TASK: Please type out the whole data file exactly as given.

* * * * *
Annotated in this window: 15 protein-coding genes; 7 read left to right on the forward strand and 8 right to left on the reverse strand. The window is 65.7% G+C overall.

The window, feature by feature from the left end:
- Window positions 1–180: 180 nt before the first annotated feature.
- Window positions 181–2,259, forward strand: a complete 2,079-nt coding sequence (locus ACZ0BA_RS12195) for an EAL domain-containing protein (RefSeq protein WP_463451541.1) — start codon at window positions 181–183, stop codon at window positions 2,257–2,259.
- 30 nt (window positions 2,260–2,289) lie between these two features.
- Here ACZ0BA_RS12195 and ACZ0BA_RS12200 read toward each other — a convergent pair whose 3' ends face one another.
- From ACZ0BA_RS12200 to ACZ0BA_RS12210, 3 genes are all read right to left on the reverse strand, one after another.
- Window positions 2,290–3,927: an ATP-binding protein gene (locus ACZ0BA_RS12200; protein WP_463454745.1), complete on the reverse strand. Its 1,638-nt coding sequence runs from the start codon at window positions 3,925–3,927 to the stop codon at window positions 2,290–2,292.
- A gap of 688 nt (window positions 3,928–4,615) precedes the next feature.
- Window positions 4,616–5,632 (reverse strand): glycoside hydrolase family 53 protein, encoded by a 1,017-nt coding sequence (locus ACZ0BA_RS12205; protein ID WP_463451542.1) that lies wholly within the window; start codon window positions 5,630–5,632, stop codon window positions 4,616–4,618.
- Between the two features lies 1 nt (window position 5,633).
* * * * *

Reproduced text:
Annotated in this window: 15 protein-coding genes; 7 read left to right on the forward strand and 8 right to left on the reverse strand. The window is 65.7% G+C overall.

The window, feature by feature from the left end:
- Window positions 1–180: 180 nt before the first annotated feature.
- Window positions 181–2,259, forward strand: a complete 2,079-nt coding sequence (locus ACZ0BA_RS12195) for an EAL domain-containing protein (RefSeq protein WP_463451541.1) — start codon at window positions 181–183, stop codon at window positions 2,257–2,259.
- 30 nt (window positions 2,260–2,289) lie between these two features.
- Here ACZ0BA_RS12195 and ACZ0BA_RS12200 read toward each other — a convergent pair whose 3' ends face one another.
- From ACZ0BA_RS12200 to ACZ0BA_RS12210, 3 genes are all read right to left on the reverse strand, one after another.
- Window positions 2,290–3,927: an ATP-binding protein gene (locus ACZ0BA_RS12200; protein WP_463454745.1), complete on the reverse strand. Its 1,638-nt coding sequence runs from the start codon at window positions 3,925–3,927 to the stop codon at window positions 2,290–2,292.
- A gap of 688 nt (window positions 3,928–4,615) precedes the next feature.
- Window positions 4,616–5,632 (reverse strand): glycoside hydrolase family 53 protein, encoded by a 1,017-nt coding sequence (locus ACZ0BA_RS12205; protein ID WP_463451542.1) that lies wholly within the window; start codon window positions 5,630–5,632, stop codon window positions 4,616–4,618.
- Between the two features lies 1 nt (window position 5,633).